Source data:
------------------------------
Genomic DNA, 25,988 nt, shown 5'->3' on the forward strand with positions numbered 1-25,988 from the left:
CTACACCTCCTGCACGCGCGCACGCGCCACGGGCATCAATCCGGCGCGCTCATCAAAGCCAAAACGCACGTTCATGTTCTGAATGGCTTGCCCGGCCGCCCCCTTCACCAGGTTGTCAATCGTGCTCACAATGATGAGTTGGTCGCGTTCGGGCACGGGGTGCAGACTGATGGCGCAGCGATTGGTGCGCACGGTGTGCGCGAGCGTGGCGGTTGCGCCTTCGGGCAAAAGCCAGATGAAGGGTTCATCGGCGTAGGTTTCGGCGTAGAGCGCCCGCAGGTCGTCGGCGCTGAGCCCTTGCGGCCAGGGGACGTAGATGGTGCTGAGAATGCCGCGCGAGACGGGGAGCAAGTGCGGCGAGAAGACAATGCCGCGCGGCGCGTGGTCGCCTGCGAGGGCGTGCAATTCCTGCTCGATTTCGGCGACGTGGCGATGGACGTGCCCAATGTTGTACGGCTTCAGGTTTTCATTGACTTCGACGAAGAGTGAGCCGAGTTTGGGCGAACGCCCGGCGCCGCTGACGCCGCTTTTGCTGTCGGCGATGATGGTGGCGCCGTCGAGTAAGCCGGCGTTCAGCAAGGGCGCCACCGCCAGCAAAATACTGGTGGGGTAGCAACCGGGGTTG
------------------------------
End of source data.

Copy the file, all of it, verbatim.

Genomic DNA, 25,988 nt, shown 5'->3' on the forward strand with positions numbered 1-25,988 from the left:
CTACACCTCCTGCACGCGCGCACGCGCCACGGGCATCAATCCGGCGCGCTCATCAAAGCCAAAACGCACGTTCATGTTCTGAATGGCTTGCCCGGCCGCCCCCTTCACCAGGTTGTCAATCGTGCTCACAATGATGAGTTGGTCGCGTTCGGGCACGGGGTGCAGACTGATGGCGCAGCGATTGGTGCGCACGGTGTGCGCGAGCGTGGCGGTTGCGCCTTCGGGCAAAAGCCAGATGAAGGGTTCATCGGCGTAGGTTTCGGCGTAGAGCGCCCGCAGGTCGTCGGCGCTGAGCCCTTGCGGCCAGGGGACGTAGATGGTGCTGAGAATGCCGCGCGAGACGGGGAGCAAGTGCGGCGAGAAGACAATGCCGCGCGGCGCGTGGTCGCCTGCGAGGGCGTGCAATTCCTGCTCGATTTCGGCGACGTGGCGATGGACGTGCCCAATGTTGTACGGCTTCAGGTTTTCATTGACTTCGACGAAGAGTGAGCCGAGTTTGGGCGAACGCCCGGCGCCGCTGACGCCGCTTTTGCTGTCGGCGATGATGGTGGCGCCGTCGAGTAAGCCGGCGTTCAGCAAGGGCGCCACCGCCAGCAAAATACTGGTGGGGTAGCAACCGGGGTTG